How They Met: From one wedding party to another

Jason Cadieux on his potluck wedding in a friend’s barn

Crow’s Theatre is bringing back one of its most popular plays from 2017, The Wedding Party, from Jan. 2 to 20. So we decided to chat with one of the show’s stars, Jason Cadieux, about his own wedding party — the one he had back in 2004 when he married his wife Stephanie. 

How they met 
Stephanie and I were paired up in an acting class. It was a scene from Danny and the Deep Blue Sea by John Patrick Shanley.  

The first date 
Pool, upstairs at the Rivoli. I remember winning every game, but so does Stephanie.  

The courtship 
Laughter, tons of laughter. Also we had so much fun working together. We admired each other’s work and work ethic, and that was an integral part of the courtship — writing and producing plays and learning how to tell stories together. 

The proposal 
We once did a show up at the short-lived Sudbury Fringe Festival, so I planned a proposal there. I rented a room at this little coffee roastery / bed and breakfast. I made a scrapbook complete with images of our relationship to date (we had been dating for six years by then). There was a page that had no picture, just a caption that read, “Today is the day I asked you and you said.…” I got down on one knee, and she said yes. Then we partied the night away … in Sudbury.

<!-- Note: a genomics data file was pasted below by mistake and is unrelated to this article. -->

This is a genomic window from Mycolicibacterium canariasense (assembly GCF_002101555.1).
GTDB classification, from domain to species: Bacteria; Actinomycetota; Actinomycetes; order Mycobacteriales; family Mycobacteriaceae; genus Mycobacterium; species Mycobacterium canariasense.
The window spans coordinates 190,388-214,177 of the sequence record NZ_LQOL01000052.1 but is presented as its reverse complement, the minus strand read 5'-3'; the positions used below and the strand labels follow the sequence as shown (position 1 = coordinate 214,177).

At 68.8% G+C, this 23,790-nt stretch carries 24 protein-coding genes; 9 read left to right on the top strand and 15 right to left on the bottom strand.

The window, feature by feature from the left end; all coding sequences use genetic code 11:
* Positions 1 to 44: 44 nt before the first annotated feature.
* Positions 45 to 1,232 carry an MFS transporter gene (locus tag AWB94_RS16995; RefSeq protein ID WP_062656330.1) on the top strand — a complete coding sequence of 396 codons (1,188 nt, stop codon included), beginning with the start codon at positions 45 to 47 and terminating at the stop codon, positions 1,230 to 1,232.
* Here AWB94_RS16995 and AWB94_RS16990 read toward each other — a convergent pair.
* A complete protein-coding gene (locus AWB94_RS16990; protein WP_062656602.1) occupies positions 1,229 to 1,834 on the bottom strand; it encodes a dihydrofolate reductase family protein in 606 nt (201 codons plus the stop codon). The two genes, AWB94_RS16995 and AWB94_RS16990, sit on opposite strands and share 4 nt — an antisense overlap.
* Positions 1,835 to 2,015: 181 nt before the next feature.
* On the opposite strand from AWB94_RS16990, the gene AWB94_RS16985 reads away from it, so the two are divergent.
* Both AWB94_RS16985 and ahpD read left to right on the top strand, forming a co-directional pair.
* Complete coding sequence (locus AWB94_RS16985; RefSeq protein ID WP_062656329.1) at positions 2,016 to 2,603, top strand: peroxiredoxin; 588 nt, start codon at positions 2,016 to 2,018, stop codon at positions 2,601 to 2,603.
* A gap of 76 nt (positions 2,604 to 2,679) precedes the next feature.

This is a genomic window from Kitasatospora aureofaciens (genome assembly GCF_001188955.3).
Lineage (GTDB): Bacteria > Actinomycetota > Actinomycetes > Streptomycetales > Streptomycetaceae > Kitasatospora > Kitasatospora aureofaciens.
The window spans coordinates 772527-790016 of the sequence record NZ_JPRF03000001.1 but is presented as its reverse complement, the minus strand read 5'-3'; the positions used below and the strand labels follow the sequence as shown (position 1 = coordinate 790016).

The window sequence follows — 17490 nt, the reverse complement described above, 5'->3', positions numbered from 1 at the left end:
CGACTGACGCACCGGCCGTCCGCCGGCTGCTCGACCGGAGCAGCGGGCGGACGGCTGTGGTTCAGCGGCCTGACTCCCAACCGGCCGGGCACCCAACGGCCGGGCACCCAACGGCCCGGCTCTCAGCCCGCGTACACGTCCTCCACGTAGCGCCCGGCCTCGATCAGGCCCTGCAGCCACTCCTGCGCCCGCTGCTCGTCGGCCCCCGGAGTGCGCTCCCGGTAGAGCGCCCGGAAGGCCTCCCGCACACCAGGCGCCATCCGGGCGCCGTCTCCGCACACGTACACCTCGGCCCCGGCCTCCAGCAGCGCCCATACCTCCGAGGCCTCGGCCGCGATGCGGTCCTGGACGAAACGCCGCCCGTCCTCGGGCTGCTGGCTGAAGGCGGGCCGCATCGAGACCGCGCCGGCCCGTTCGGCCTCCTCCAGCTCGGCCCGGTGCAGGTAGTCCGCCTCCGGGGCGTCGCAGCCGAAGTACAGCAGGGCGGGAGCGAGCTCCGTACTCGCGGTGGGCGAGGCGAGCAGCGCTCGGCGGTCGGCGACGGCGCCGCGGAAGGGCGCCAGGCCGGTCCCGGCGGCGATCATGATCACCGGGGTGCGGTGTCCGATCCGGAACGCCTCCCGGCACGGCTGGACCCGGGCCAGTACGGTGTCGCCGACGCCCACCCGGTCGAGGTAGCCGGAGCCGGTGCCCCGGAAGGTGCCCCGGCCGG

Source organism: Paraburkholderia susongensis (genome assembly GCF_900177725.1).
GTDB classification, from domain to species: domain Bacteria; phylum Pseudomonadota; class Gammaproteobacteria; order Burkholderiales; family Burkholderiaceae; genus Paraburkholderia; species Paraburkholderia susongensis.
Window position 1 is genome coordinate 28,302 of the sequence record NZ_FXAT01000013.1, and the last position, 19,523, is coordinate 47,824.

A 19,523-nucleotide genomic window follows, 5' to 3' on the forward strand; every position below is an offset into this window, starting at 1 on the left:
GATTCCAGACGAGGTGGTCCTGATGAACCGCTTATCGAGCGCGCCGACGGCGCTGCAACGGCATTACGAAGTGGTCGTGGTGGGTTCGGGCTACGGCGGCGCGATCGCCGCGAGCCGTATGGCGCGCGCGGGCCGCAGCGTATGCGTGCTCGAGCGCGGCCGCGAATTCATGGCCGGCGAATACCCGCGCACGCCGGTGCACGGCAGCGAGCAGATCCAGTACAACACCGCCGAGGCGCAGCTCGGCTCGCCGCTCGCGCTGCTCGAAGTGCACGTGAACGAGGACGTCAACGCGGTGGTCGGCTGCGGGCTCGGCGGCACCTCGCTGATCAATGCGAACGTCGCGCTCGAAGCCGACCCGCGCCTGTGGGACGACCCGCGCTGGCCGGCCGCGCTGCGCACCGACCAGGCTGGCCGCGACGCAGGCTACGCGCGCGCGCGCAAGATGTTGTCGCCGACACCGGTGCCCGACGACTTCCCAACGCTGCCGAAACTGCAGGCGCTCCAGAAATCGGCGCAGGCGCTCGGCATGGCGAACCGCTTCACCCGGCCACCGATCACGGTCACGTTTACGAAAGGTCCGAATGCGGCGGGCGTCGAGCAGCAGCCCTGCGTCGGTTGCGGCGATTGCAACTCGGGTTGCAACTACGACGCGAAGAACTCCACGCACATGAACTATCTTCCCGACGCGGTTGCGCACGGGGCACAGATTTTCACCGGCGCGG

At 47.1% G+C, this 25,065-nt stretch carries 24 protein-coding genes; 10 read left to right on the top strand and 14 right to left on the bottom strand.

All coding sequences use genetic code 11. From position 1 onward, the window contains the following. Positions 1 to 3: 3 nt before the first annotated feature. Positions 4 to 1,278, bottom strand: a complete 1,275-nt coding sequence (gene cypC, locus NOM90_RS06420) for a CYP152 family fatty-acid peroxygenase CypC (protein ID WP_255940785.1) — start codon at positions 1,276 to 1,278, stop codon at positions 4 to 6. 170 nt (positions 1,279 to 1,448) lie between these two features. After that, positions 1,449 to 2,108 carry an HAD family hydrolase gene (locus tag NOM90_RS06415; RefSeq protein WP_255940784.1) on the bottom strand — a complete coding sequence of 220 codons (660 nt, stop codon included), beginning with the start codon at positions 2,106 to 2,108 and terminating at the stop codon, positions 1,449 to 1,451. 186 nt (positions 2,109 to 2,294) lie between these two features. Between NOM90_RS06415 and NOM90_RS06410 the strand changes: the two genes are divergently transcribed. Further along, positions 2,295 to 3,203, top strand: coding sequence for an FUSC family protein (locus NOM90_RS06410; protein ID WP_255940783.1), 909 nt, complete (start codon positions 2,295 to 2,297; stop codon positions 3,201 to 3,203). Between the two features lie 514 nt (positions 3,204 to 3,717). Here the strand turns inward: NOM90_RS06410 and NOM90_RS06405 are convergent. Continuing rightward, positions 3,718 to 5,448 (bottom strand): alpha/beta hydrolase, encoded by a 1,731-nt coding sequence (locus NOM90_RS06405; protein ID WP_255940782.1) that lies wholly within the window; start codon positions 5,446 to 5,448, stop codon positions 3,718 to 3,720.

The wedding 
We were married on Oct. 24, 2004, at a friend’s barn in Jordan Station near Niagara. We spent a good two weeks cleaning it out. We had approximately 70 guests, and it was a potluck wedding, so our friends and family all chipped in to make the day special. We had friends who owned a restaurant, so they supplied plates and silverware. Another musician friend provided the sound system. Then there was the food: all our friends contributed great dishes. It was an amazing meal.  

The honeymoon 
Well, we had one night at a hotel in Niagara Falls. I threw my back out at some point (stress I think), so Stephanie had to help me out of my suit. 

Their lives now  
We live in New York now. We’re both still acting and writing. Stephanie teaches acting at the Neighbourhood Playhouse, and I find myself travelling for work a lot these days, so we spend more time apart than we’d like. 

We toured a show we created to London, England, that got great reviews and sold out our closing night performance. 

Stephanie has two daughters. They were eight and nine years old when we met. Helping to raise them and meeting all the challenges that come with a blended family has been the biggest accomplishment.

Now they have kids of their own (each a daughter), so we’re grandparents, and that’s amazing.

Shared goals 
We both want to keep working in this business as long as we can — acting is a tough way to make a living, but we love it and do our best to help each other pursue a career. We both love to write and produce new work, so staying productive and challenging ourselves as writers is ongoing. 

Life after retirement 
We are renovating our little house in Fonthill, Ont. Our ongoing goal is to make it a nice place to retire one day. The dream is to be in our garden, with our granddaughters, and some wine.

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